Throughout the Seattle Seahawks’ two-week playoff run, there were plenty of incredible articles that focused on Coach Carroll and his competitive spirit, with some great mentions of the WinForever philosophy.
Below are the best pieces we have come across.
-In Sporting News, Clifton Brown wrote about Carroll, who is constantly delivering a message are rarely sitting still, when mentioning he has branded his “WinForever” philosophy.
-Michael Schottey of Bleacher Report laid out the facts about Coach Carroll and dove into the WinForever philosophy the best we’ve seen. “Carroll realizes he’s a bit of an “odd man out” when it comes to NFL coaches. It’s not that he thinks outside of the box; it’s more like he has no idea where the box is, what it looks like or why anyone would care what people in the box say.” When asked to describe his philosophy, Carroll replied: “It’s about being the very best you can be. Nothing else matters as long as you’re working and striving to be your best. Always compete. It’s truly that simple. Find the way to do your best. Compete in everything you do.”
-The Washington Post’s Rick Maese dove into Coach Carroll’s reputation as a coach: “Carroll is one of the most colorful characters in the coaching ranks. He’s the second-oldest coach in the NFL, but as Seattle tight end Anthony McCoy says, “he acts like he’s the youngest.” Carroll is introspective and motivational. He has a reputation as a rah-rah guy, but he’s also calm and thoughtful.”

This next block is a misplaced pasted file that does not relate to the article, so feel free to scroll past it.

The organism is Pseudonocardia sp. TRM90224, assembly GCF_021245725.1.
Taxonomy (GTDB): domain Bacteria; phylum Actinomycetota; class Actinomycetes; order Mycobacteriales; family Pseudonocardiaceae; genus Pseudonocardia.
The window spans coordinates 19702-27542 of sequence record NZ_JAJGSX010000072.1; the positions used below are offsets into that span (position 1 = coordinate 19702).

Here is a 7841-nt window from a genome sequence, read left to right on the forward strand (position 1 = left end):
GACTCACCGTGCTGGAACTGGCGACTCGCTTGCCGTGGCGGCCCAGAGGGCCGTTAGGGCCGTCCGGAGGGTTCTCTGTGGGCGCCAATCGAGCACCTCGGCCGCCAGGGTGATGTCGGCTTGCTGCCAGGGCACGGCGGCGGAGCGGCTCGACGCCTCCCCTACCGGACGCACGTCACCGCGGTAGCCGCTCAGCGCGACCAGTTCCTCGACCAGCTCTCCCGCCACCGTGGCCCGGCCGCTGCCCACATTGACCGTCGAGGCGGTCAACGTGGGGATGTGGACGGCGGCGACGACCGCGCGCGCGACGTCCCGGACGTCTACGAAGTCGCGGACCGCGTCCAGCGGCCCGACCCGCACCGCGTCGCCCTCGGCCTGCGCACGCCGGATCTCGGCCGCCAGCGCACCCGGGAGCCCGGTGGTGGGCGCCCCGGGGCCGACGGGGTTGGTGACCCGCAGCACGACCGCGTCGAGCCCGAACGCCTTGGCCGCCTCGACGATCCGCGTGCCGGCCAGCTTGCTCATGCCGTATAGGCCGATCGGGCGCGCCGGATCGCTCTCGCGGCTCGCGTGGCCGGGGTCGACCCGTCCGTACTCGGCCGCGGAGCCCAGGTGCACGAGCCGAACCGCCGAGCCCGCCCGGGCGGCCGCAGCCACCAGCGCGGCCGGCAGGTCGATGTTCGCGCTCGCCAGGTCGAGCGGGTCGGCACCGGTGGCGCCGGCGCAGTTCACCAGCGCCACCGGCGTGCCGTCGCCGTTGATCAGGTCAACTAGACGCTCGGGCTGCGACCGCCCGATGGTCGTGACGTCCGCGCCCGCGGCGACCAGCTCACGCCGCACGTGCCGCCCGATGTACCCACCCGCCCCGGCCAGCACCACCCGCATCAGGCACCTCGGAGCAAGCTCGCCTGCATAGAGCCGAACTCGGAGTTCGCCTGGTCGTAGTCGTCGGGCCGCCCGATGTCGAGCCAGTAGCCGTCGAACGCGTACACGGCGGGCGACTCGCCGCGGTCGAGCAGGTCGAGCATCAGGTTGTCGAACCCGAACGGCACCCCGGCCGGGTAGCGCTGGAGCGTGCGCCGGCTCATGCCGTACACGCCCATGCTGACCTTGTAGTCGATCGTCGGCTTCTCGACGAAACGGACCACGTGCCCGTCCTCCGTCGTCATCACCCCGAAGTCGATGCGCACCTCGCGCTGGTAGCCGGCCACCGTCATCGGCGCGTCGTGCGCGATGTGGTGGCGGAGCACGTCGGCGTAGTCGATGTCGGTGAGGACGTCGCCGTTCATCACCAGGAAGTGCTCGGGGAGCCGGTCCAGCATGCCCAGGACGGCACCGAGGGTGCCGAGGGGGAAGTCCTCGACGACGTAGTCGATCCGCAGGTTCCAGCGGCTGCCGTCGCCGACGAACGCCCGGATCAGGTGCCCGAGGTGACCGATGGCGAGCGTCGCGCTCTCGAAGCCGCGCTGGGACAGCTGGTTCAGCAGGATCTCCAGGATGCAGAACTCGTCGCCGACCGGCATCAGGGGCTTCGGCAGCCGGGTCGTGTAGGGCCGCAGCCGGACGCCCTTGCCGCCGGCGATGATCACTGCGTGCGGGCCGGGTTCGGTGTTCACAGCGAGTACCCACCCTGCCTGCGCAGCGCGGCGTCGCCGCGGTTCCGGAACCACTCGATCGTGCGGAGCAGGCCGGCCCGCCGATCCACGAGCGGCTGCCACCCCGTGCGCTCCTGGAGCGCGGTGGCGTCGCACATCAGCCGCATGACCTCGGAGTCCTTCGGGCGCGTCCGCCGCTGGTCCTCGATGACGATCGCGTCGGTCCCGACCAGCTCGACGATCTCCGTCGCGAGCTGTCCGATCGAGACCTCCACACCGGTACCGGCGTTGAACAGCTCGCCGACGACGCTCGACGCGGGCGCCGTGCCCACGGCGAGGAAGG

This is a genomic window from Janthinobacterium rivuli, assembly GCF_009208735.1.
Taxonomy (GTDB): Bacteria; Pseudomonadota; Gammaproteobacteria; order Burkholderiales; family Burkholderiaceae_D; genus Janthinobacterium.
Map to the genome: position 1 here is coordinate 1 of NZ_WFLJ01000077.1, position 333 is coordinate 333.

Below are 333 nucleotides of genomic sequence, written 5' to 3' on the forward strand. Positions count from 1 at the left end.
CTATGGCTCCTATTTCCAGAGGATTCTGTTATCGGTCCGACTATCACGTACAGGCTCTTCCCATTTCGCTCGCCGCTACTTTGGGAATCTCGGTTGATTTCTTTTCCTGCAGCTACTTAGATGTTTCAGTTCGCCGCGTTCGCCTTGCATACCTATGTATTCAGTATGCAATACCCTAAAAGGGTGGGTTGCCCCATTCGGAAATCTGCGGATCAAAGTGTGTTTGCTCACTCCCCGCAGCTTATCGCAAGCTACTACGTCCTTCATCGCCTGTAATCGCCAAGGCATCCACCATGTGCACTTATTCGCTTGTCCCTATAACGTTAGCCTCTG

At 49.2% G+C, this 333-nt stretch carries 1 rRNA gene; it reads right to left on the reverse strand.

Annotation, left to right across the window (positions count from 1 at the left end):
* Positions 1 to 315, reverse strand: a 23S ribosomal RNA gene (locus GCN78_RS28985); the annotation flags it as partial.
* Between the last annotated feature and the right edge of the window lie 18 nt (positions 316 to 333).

-Lastly, in The Seattle Times, Jerry Brewer mentioned the “Win Forever” book in describing Coach Carroll and his lifelong journey: “Carroll has one of the most intriguing success stories in sports, mostly because his start was so rocky. Rarely does a coach fail twice and then turn his career around so dramatically. Carroll is always ready to explain how it happened, hoping to create a wall between his rough past and his remarkable present. His book, “Win Forever,” is, among other things, an exploration of how he evolved into a successful coach, and he included the Denver/San Francisco decision in it.”
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